Chen Hangfeng, the international artist in residence in Bradford spoke first, describing his observations of Bradford. During workshops with the local community, Hangfeng explored the local habitat and discovered local plants that tea can be made from. One of Hangfeng’s interventions was Free Christmas held during the Christmas Market. Here the community were invited to decorate a Christmas tree with recycled materials in exchange for local herbal tea. Whilst in residence, he also showcased Santa’s Little Helpers – a video shot in a small village in China were 50% of the world’s Christmas ornaments are made. David Wilson, Cultural Programme Manager at City of Bradford Metropolitan Council, was not able to be present but sent a video message outlining the impact of the project in Bradford. Yan Preston, the local artist was also present and contributed to the discussion.
Xu Zhifeng, known as Shaw, next spoke about 1mile² Waltham Forest. He began by comparing his home city of Shanghai with Waltham Forest, describing how he came to develop his project: Homewalk 1mile² Waltham Forest Code 4053. Inspired by the Olympic Rings and residing in a host borough, Shaw’s project involved defining a circle of houses. Shaw’s ‘ring’ highlighted the individual and personal lives within this area. Working with local artists he solicited residents to participate in written recordings of their lives and the raising of white balloons attached to their chimney pots. Annie Chipcase, local ecologist, Frances Bowman, delivery co-ordinator and Lea O’Loughlin, Shaw’s international artist host at ACME were also present.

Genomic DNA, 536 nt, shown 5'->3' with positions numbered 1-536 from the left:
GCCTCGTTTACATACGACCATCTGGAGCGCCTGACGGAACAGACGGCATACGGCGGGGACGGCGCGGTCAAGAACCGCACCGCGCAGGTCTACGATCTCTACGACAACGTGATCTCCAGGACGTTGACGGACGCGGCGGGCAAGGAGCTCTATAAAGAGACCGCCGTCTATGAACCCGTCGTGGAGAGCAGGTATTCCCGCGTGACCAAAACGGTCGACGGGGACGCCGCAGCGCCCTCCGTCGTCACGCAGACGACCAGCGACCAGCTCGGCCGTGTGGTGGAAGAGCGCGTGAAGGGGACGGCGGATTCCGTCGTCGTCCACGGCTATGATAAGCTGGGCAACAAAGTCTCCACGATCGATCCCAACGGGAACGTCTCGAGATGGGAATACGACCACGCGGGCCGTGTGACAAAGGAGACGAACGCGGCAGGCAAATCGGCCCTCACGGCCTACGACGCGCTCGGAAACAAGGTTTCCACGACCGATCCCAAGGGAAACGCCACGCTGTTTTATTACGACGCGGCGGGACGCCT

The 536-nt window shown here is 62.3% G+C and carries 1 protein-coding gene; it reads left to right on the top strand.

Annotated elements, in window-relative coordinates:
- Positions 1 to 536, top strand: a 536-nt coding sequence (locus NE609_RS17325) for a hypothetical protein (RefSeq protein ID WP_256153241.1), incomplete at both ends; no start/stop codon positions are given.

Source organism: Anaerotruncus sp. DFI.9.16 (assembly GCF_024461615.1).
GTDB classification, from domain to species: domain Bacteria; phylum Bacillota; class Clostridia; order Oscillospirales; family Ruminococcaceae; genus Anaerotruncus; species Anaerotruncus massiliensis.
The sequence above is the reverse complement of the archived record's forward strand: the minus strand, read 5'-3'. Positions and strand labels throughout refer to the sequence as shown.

1mile² Smethwick gave the audience an account of the project from the local partner’s point of view. The international artist, Arif Mahmood from Karachi, had his residency earlier in the year. We heard directly from local artist Melanie Tomlinson, and the local delivery partners Samina Zahir of Hybrid and Shahida Aslam of Ulfah Arts. This presentation focussed particularly on engagement with local community groups.
1mile² Edinburgh was the final UK city to present, with both sets of artists present. Zoe Walkerand Neil Bromwich explained the background to their activities, which were inspired by both the current economic climate and Edinburgh’s importance as a centre for banking as inspiration for their Bank of Reason. Hosted by Collective Gallery, Sreejata Roy and Mrityunjay Chatterjee’swork examined the relationship between people and a shifting urban ecology, culminating in a newspaper titled ‘Publik Booth’, containing stories and personal memories, as told by residents, of a changing city and the public sites of local commerce.
The second session began with an account from Sandra Hall and Lee Griffiths of 1mile² Johannesburg. They explained their working practices – creating socially engaged artwork taking the form of performances, installations, interventions and publications. Through talking with local people they have initiated dialogue between all kinds of people in Johannesburg, examining the relationship between the environment and its inhabitants. Participants have collaborated in making interactive installations, supported by film, digital images and online content.